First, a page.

Due to a failed supply run to the International Space Station (ISS), an unmanned Russian spacecraft, the Russian Progress, will re-enter the Earth’s atmosphere faster than what was originally expected through previous calculations. The fiery end to spacecraft will occur early Friday morning, according to tracking data from the U.S. Air Force.
The Russian spacecraft was loaded with over three tons of fuel, food, and general supplies. The Soyuz class rocket was launched from the Baikonur Cosmodrome in Kazakhstan on April 28. Mission flight controllers lost contact with the spacecraft after it reached orbit. Radar showed that it was in a dangerous tumbling motion. The cause of the failure is currently under investigation.
The U.S. Air Force’s Joint Operations Center, an agency that tracks orbiting satellites, space junk from previous satellites, and small rocky bodies, discovered around 44 pieces of debris from the unmanned space capsule being pulled back to Earth. They found that the Progress’s discarded upper-stage booster among other debris from the propulsion system. They stated this could possibly indicate that a malfunction with one of the rockets could have cause an explosion or other engine problem that happened just before or while the Russian spacecraft separated to engage its orbiting stage.
Roscosmos, the Russian space agency, declined to comment on the matter that the spacecraft will re-enter the atmosphere on Friday. Current investigations have yet to prove the reason why the rocket malfunctioned.
The Progress spacecraft is unable to go to a further altitude above the Earth, which has led to it being pulled back to the ground. As recorded on Wednesday by the satellite tracking website n2yo.com, the Russian spacecraft was at an altitude of just 107 miles above the Earth, losing dozens of miles in altitude every day. Space-Track.org, a contractor-operated website used by the Air Force, has calculated that the Progress will re-enter the Earth’s atmosphere and impact with the ground at around 5 a.m. Eastern Standard Time (EST).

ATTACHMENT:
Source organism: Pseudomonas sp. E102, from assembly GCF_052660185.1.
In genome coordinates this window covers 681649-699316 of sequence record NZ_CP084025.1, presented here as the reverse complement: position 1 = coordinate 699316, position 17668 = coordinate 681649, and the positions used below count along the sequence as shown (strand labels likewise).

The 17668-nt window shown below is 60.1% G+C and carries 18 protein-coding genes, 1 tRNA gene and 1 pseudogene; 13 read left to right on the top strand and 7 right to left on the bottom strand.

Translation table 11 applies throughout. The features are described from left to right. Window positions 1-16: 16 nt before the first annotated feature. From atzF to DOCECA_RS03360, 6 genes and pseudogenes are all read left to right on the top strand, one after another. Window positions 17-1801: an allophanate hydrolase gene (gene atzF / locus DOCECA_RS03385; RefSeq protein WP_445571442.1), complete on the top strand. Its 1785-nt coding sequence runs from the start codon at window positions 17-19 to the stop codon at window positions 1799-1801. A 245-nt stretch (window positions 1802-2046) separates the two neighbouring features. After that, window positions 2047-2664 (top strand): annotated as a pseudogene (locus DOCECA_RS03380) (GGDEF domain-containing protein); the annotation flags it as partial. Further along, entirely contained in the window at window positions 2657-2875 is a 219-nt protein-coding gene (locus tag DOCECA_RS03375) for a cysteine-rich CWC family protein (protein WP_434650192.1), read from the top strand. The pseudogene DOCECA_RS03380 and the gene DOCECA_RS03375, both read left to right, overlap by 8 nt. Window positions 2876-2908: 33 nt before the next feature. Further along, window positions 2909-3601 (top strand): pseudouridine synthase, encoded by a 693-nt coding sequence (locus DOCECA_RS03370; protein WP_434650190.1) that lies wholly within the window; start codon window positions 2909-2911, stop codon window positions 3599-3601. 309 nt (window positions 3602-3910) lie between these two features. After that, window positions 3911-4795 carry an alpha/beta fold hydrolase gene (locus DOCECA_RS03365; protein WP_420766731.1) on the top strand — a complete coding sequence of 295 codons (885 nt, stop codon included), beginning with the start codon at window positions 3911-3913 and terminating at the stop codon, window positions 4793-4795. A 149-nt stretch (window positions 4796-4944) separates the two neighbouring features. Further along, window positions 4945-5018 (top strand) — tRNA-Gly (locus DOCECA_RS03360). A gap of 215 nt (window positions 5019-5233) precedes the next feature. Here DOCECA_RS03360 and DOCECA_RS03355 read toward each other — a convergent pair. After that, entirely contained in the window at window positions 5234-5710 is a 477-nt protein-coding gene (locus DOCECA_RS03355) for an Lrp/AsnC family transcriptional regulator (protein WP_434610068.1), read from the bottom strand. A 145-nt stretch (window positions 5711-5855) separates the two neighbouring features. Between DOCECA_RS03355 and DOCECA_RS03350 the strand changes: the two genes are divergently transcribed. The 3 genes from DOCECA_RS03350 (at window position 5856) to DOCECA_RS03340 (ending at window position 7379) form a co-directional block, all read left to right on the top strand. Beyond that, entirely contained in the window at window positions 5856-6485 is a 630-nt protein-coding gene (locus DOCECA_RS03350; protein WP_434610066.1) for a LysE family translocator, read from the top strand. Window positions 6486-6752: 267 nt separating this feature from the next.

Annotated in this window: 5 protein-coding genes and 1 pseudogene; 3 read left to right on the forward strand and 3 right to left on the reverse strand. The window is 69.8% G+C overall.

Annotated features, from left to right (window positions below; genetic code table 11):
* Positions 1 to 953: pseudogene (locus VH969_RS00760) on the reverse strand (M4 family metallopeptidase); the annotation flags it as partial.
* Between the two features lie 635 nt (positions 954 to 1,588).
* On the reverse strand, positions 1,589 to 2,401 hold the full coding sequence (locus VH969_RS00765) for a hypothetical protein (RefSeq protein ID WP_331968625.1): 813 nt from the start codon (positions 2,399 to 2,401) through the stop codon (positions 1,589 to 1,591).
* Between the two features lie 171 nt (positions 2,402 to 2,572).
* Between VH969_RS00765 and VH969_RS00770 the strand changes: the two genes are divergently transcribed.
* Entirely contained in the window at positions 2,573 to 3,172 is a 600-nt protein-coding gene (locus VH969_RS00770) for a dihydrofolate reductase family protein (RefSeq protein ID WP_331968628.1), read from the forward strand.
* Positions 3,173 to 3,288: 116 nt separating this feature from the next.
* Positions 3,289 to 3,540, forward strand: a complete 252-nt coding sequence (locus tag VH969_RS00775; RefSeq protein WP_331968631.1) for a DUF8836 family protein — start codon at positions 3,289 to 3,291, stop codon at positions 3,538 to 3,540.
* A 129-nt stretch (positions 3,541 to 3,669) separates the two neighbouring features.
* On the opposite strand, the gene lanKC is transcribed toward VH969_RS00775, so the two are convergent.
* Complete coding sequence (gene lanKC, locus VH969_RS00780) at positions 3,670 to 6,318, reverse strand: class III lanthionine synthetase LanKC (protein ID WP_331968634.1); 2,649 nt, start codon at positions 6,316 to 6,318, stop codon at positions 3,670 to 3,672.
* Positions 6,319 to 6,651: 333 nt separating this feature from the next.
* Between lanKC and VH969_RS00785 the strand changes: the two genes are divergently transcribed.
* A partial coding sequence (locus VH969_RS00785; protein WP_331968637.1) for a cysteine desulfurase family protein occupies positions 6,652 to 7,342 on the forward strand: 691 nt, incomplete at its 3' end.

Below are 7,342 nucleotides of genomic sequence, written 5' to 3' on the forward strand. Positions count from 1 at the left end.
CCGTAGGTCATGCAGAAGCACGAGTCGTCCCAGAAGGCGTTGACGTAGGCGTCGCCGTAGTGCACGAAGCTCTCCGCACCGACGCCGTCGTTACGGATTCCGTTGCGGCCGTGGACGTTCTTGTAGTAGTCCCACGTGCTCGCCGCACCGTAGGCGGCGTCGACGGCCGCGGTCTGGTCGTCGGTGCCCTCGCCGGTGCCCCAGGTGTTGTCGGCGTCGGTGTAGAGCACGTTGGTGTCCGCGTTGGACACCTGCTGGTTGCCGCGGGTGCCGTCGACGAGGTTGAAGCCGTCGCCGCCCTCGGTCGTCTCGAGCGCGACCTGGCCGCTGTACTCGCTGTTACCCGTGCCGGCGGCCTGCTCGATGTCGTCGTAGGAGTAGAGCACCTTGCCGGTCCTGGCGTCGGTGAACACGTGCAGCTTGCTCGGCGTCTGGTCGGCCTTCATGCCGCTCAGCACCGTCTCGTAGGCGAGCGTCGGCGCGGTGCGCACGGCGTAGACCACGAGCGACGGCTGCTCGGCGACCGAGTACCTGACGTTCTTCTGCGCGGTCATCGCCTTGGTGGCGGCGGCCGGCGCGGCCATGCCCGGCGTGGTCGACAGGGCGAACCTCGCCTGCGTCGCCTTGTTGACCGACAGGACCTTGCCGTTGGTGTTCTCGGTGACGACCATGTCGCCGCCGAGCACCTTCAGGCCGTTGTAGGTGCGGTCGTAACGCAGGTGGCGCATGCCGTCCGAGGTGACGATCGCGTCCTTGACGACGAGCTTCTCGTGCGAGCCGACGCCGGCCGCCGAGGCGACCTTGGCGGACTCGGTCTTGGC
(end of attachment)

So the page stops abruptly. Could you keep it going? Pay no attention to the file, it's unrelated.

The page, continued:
The Air Force stated that the Russian spacecraft’s cargo and capsule will be burned up in the upper atmosphere. They also stated that all remaining debris will crash into the ocean. Roscosmos released a statement claiming, “Only a few small pieces of structural elements could reach the planet’s surface.” It is currently unknown where the Russian spacecraft will re-enter the atmosphere or where in the ocean it will hit. Scientists explained that the Earth’s atmosphere creates a drag effect on satellites and other space debris. This cause the satellite’s location of impact very unstable due to the expanding and contracting of the atmosphere due to solar activity, weather, and many other factors.
Over the years, many other spacecraft and satellites larger than the Russian Progress have re-entered the atmosphere, uncontrolled, but safely. In 1979, Skylab, a 76 ton space station launched by the U.S., crashed into the Earth from a declining orbit. As well, a Russian spacecraft aimed at being launched as the Phobos-Grunt Mars venture failed and re-entered the atmosphere in 2012.
In 2011, a previous accident caused the disintegration of a Russian cargo capsule in 2011. Last year, Orbital ATK, a contractor for NASA, stated that they lost a similar cargo shipment mission during a failed launch.
By Alex Lemieux
Photo by NASA – Creativecommons Flickr License